Poolside and restaurant gambling, skill-based slots, fantasy sports betting and hidden VIP gambling rooms are among Hard Rock International's initial plans for the remake of the former Trump Taj Mahal casino.
A wish list the company submitted to New Jersey gambling regulators was obtained by The Associated Press. The partially blacked-out copy offers the first look at proposals the Florida-based company has for the shuttered Atlantic City casino that now-President Donald Trump built.
Hard Rock bought it in March for $50 million from billionaire investor Carl Icahn. That's about 4 cents on the dollar from the $1.2 billion Trump spent to open it in 1990.
A summer 2018 opening is planned.
At a major casino conference last month in Atlantic City, Hard Rock chairman Jim Allen said his company had sent a letter to the state Division of Gaming Enforcement outlining plans it has for the Taj Mahal remake that it wanted to discuss with gambling regulators.
In response to a request under New Jersey's Open Public Records Act, the division provided The Associated Press with a partially redacted copy of the letter, with portions blacked out that included "trade secret, proprietary commercial or financial information," which are exempt from public disclosure requirements.
Allen did not return messages Thursday and Friday seeking comment.
The company also plans new slot products not currently available in New Jersey, but state regulators blacked out details. One of the proposals includes technology designed to increase the amount of time customers spend on the device.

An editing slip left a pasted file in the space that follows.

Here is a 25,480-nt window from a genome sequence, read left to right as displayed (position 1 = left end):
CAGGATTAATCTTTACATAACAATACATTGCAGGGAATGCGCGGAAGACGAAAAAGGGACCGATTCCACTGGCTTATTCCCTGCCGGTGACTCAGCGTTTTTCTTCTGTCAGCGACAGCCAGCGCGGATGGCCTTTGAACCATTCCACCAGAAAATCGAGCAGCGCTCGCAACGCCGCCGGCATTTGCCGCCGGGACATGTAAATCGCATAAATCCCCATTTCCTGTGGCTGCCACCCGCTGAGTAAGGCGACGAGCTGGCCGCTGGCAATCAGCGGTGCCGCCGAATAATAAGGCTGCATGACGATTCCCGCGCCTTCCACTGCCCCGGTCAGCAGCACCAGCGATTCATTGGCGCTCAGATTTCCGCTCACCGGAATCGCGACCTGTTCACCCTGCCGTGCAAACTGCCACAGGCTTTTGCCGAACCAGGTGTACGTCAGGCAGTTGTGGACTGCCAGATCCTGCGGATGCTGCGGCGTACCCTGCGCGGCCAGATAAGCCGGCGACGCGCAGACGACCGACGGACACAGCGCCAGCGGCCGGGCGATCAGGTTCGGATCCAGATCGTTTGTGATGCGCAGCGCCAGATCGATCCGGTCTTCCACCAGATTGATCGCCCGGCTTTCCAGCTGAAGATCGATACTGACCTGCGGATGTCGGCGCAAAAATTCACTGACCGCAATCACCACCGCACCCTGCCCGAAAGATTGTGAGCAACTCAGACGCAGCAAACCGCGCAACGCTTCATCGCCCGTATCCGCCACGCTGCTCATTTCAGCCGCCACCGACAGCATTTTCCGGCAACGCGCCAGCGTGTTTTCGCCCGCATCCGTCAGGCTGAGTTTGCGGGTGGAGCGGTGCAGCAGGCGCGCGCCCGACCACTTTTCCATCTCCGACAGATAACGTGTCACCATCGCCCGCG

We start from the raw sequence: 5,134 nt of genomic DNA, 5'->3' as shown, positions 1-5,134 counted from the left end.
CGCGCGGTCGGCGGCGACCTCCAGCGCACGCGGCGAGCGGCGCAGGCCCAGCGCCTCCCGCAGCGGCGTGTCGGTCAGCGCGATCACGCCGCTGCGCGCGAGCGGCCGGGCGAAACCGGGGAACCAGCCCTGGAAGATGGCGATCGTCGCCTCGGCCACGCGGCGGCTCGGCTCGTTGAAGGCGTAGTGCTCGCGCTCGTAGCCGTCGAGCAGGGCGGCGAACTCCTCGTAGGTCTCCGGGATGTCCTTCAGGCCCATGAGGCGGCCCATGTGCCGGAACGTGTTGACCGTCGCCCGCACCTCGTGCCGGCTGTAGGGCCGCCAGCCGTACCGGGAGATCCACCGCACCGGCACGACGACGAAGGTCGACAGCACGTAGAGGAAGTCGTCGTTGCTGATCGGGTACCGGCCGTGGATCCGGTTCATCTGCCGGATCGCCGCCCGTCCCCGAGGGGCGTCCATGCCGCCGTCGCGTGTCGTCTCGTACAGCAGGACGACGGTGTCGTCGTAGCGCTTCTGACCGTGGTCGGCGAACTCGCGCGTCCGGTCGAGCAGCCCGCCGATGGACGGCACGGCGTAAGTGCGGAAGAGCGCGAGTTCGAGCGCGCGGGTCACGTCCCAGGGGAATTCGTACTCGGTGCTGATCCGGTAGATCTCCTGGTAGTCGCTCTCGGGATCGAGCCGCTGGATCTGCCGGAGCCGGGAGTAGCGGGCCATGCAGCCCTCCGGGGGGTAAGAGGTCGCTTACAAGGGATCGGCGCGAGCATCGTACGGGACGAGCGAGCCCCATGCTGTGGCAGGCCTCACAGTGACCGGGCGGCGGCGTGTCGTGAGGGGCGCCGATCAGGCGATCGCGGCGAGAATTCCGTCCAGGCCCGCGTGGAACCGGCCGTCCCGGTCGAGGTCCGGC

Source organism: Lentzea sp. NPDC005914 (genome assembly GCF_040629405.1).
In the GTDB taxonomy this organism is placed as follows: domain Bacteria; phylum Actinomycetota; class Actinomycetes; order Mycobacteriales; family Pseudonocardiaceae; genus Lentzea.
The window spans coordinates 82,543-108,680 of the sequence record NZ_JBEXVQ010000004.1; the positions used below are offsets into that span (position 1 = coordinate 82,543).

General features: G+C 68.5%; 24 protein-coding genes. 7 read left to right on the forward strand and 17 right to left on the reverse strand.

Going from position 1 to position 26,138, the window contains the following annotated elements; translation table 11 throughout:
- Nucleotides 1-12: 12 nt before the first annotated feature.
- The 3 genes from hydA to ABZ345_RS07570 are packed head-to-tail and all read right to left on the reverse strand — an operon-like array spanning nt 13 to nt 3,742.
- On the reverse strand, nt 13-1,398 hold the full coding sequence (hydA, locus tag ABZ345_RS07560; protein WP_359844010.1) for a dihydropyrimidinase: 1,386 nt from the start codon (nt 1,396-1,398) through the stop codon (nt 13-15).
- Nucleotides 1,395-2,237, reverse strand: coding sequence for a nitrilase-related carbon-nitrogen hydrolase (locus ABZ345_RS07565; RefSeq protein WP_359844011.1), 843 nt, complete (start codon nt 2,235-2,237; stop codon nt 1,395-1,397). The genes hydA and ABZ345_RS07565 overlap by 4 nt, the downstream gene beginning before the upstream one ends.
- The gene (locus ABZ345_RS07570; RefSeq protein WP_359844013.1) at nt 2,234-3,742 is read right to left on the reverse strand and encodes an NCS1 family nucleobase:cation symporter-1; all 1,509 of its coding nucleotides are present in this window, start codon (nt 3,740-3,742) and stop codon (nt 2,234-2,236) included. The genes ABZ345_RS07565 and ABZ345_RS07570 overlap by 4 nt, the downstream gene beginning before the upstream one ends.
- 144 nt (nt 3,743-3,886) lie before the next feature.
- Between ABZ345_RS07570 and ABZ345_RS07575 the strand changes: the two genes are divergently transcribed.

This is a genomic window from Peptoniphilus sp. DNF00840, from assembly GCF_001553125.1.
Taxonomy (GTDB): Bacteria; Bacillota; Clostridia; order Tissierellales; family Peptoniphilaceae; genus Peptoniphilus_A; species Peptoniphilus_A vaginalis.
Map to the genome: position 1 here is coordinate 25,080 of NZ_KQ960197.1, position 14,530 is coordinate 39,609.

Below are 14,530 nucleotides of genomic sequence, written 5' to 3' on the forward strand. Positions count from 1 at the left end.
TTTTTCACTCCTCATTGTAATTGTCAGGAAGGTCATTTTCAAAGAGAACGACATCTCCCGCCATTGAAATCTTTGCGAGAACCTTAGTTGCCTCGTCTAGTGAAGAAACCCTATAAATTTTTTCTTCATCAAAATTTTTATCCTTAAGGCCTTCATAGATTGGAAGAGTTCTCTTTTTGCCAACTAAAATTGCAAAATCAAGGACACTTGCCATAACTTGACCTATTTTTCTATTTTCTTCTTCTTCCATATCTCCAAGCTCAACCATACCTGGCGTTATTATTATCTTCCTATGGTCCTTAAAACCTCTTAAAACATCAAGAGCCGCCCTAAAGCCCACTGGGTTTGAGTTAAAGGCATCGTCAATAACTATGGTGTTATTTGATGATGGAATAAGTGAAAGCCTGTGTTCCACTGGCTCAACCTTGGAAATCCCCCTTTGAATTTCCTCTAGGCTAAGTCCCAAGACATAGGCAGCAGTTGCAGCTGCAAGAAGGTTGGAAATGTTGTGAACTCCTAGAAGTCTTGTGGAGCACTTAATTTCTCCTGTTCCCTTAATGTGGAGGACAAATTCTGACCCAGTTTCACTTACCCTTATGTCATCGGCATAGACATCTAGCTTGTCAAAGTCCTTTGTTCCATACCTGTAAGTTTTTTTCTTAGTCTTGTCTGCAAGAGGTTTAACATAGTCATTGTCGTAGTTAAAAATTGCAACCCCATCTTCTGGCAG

Another includes offering gambling in areas off the casino floor "for traditional gaming or other types of gaming, i.e. sports, skill-based gaming, etc."
Some of the proposals are not new; the Tropicana has slot machines in its shopping-dining area called The Quarter, and Caesars Entertainment recently experimented with skill-based slot machines at its three Atlantic City properties.
"We would like the ability to designate space off of the main casino floor for games at a (food and beverage) venue, pool or other area," Hard Rock wrote, adding, "We would like the ability to create private (VIP) gaming spaces that are not visible to the general public. We would like the ability to have these spaces on the casino floor or in the hotel."
New Jersey in 2013 authorized casinos to offer fantasy sports tournaments, which it does not consider to be gambling but a skill-based contest. Resorts Casino Hotel is about to launch fantasy sports tournaments.
The state also is trying to overturn a federal prohibition on sports betting.
In addition, Hard Rock is asking for the right to host casino tournaments or promotions without notifying the Gaming Enforcement division five days in advance.